You’re ready for a new set of wheels. Time to head to the dealership, test drive some models, and negotiate like a pro. Or you could boot up your laptop and start clicking from the comfort of your couch.

Online car shopping is a game-changer. You can shop anytime, anywhere, with access to a multitude of vehicles without the sales pressure. But is it right for you?

What it Means to Buy a Car Online

Many of us shop online for everything from clothes to groceries. A car, of course, is a larger purchase. It costs much more and so there is more at stake. You might be comfortable researching a car online, and even calculating loan payments. But there’s a comfort level to continuing the car buying process in the dealer showroom. However, more and more people are taking the plunge into online car shopping. They’re buying online from start to finish.

Pros & Cons

It’s ultra-convenient to shop for a car online.

  • You don’t have to go to a dealership during business hours. You can shop on your schedule from any place.
  • There is likely more inventory available online than at your local dealership.
  • You can get pre-approved for a loan before you even start shopping.
  • There is less sales pressure and no haggling. Prices are clearly posted, and what you pay ultimately depends on the base price, any trade-in, and your credit rating.
  • You can fill out paperwork online at your leisure.
  • Many online marketplaces have a short return window, so if the car wasn’t what you expected, you can return it.
  • You can get the car delivered to your driveway.

Of course, there are some downsides.

  • You can’t physically see the car or test drive it before you buy it. (Some services are offering test drives, however, and you can always test drive at a dealership before buying online.)
  • You can’t negotiate the price.
  • Online purchases often come with extra fees. It can cost $1,000 or more to deliver a car.
  • Your financing choices may be limited. The seller may restrict you to a single lender.
  • You cannot get your car the same day, as you would at a dealer.
  • You can potentially get more incentives onsite at a dealer, such as lease specials or cash rebates.

 Online Sellers

There are a variety of online vehicle sellers. Some new car dealers offer the full online experience, including car delivery. There are also services that sell used vehicles in online marketplaces. Still others connect buyers with private sellers. Each site has different terms and warranties, so make sure you understand them before you buy. Here are some of the most popular:

  • Carvana offers used cars, auto loan prequalification, and a 7-day return window. Car delivery is not available everywhere and may include a shipping fee.
  • CarMax also sells used cars. They can deliver a car for test driving (fees may apply). CarMax offers financing and has a 7-day return window.
  • Vroom sells used cars with a 7-day or 250-mile return window. Vroom also offers access to online financing.

You may buy from private sellers on sites such as these:

  • eBay Motors connects you with private sellers. The site offers free vehicle purchase protection that can cover you if there are problems with the sale.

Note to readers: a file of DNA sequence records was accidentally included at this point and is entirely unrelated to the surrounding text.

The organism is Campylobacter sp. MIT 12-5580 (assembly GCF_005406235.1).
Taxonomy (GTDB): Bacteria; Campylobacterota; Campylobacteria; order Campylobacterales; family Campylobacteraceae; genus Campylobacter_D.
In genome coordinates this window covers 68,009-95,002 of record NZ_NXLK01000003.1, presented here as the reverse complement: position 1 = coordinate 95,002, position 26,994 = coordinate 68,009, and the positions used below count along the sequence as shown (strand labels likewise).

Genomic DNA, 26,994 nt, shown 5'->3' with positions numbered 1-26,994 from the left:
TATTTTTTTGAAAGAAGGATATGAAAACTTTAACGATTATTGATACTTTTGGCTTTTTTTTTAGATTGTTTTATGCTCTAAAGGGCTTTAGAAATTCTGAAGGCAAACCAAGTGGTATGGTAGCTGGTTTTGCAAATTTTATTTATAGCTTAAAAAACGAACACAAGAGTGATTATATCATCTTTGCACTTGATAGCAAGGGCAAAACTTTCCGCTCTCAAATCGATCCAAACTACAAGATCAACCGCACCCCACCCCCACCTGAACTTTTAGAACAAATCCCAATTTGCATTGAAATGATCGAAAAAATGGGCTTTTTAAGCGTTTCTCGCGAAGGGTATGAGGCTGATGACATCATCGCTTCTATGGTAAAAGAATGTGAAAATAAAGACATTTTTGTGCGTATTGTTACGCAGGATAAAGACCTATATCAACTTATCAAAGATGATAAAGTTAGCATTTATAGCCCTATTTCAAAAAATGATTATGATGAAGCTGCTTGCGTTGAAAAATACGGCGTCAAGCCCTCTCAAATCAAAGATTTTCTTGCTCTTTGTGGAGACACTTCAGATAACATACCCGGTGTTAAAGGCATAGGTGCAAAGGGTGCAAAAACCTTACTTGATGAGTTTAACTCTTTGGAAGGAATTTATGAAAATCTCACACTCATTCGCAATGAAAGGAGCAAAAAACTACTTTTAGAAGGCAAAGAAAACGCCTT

• CarGurus also connects you with private sellers and offers support for paperwork including title transfers. They offer financing through their partner, Auto Pay.

Red flags

  • Be careful with sellers that are not vetted by a third party. While you can find cars on Craigslist and Facebook Marketplace, it is more difficult to know if it’s a scam.
  • Avoid bait-and-switch scenarios, where the car you want is suddenly not available, but another similar more expensive model is. If a seller does that, chances are there will be problems later with other items such as warranties.
  • Beware of fraudulent websites. Make sure the site and the seller are legitimate. If the price is too good to be true, it probably is.
  • Do not make a deal without a written agreement. Remember to read the fine print.

Ready to buy?

  1. Know what you can afford for a monthly payment, and then work backwards to determine how much you can finance.
  1. Know your credit score. Your credit rating is used to determine your interest rate.
  1. Pre-qualify for a loan. You can get a loan from a bank or credit union, or from the dealership or online marketplace where you will get your vehicle.
  1. Determine the type of car that fits your needs. Do you need a large SUV for off-roading and camping with the family? Perhaps you need the right car for your teen driver? Browse the online inventory to find the car that meets your budget and needs.
  1. Comparison shop across at least three websites to determine the best options. Consult Consumer Reports, Edmunds, and Kelley Blue Book to ensure that your car is priced at current market value.
  1. If you’re able to arrange a test drive, do so. You want to make sure that you can fit comfortably in the car, and you like how it handles. If all checks out, then go ahead with the purchase.


A car is one of your greatest investments. For added peace of mind, protect it with the right insurance.

This article is furnished by California Casualty, providing auto and home insurance to educators, law enforcement officers, firefighters, and nurses. Get a quote at 1.866.704.8614 or

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